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Logan Square, Humboldt Park, Avondale

Century-Old Logan Square Mormon Church Shuts Down English-Speaking Congregation

"When all the Elks clubs and churches disappear, and all we have left are bars, I think we're going to be missing something," congregant Matt Brown said of the impact on Logan Square.

One of the congregants of the church, Matt Brown, worries what the loss of the church — and other institutions like it — will do to the neighborhood.
Mina Bloom/Block Club Chicago
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LOGAN SQUARE — After more than a century in Logan Square, the area’s Mormon church, officially known as the Church of Jesus Christ of Latter-Day Saints, is shutting down its English-speaking congregation.

The remaining congregants — about 50 people — were given the option to go to the church’s Albany Park or Downtown locations. The church’s Spanish-speaking congregation, which operates out of the same building, a hulking mid-century modern structure at 3235 W. Wrightwood Ave., remains open.

Dwindling attendance numbers sounded the death knell for the English-speaking congregation, according to church officials and congregants.

“It was sick when we came in and it bled people over the last few years,” said Matt Brown, 31, who started going to the church in 2012 with his wife.

According to Brown, there are two main reasons the congregation, commonly referred to as Logan Square Ward, shrunk to the point of dissolution.

“If it’s not, ‘Hey, I want to be closer to Aunt Susan in Sandy, Utah,’ it’s because, ‘Hey, I’m moving to Naperville,’ or ‘I’m moving to Buffalo Grove.’ Those are much, much stronger congregations,” Brown said.

Then there are those who have simply left the church, “just generally, as many Millennials are apt to do,” he added.

The Logan Square Ward has a long history in the neighborhood. The church was dedicated in 1913 in a now-demolished building at Sawyer and Wrightwood avenues.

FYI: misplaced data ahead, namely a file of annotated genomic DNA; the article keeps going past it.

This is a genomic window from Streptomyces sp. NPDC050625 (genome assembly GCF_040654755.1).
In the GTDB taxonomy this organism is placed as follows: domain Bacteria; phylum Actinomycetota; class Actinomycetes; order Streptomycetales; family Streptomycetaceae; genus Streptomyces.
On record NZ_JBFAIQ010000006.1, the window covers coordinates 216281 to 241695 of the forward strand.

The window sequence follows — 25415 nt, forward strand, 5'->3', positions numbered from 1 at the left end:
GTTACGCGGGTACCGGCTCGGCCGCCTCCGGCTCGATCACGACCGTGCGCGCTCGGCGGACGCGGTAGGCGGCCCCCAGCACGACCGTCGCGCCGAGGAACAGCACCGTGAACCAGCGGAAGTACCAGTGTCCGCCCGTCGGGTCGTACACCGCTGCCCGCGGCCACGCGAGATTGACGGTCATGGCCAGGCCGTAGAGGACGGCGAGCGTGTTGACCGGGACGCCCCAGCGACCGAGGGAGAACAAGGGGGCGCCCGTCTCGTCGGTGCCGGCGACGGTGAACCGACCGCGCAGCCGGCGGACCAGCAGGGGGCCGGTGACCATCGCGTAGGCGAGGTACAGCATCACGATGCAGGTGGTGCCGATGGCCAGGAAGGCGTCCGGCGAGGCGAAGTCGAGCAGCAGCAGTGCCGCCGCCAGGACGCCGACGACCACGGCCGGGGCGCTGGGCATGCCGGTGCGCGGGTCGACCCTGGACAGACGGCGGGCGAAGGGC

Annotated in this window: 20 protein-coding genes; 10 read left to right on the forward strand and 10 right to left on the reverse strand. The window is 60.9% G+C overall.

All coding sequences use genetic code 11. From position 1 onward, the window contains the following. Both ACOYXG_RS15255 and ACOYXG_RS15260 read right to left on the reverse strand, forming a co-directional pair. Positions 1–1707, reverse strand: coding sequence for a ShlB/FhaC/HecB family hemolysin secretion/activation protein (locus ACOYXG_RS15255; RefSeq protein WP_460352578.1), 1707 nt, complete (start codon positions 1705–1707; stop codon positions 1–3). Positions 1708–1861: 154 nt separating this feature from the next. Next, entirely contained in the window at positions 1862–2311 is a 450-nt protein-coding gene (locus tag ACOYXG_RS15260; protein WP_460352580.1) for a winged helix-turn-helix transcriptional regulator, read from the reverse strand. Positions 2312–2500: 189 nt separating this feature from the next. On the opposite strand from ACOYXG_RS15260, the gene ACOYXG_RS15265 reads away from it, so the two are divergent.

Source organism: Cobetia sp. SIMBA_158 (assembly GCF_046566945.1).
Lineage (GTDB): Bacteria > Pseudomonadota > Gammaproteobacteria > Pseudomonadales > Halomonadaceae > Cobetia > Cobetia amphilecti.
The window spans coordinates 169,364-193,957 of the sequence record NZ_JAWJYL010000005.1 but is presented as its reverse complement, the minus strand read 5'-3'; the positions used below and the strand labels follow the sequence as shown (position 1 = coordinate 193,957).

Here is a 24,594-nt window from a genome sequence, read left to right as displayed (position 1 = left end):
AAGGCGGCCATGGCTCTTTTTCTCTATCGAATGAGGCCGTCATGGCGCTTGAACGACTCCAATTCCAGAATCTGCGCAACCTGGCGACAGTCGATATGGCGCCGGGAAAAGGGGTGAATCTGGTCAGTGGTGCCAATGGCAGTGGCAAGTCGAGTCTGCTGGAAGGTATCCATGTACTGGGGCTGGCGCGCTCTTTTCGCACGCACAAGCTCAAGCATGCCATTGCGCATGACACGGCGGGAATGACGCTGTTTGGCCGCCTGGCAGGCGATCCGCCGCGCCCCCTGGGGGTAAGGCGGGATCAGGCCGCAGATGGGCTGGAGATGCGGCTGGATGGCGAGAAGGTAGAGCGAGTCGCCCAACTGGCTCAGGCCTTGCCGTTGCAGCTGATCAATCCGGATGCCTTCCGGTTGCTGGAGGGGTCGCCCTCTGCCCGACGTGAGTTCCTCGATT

According to the Logan Square Free Press, that church was “one of the first Mormon churches to be built east of the Mississippi since the Mormon saints left Nauvoo, Ill., for Utah after being so severely persecuted by mobs in 1846.”

The church moved to its current building in the early 1980s, according to Brown.

Credit: Mina Bloom/ Block Club Chicago
The Logan Square Ward church is located at 3235 W. Wrightwood Ave.

Brown and his wife, Taylor, joined the Logan Square Ward about five years ago and immediately fell in love with the congregation for its diversity and community feel. They both took on leadership positions, teaching classes and overseeing Sunday school. At the time, more than 100 people were coming to services every Sunday.

“If you go to a congregation where most people have been Mormon their whole life and they’ve only been around other Mormons and they’re stuck in that bubble, and you’re reading the same old stories and talking about the same stories, it gets boring and routine,” Brown said.

“What’s exciting about [the Logan Square Ward] is there are so many people who have completely different backgrounds and experiences. We have people from all over the world and those lessons are new and those experiences are new. And that reminds you why you showed up in the first place. It feels more grounded in what’s supposed to be stuff about Jesus rather than Mitt Romney weird cultural bologna.”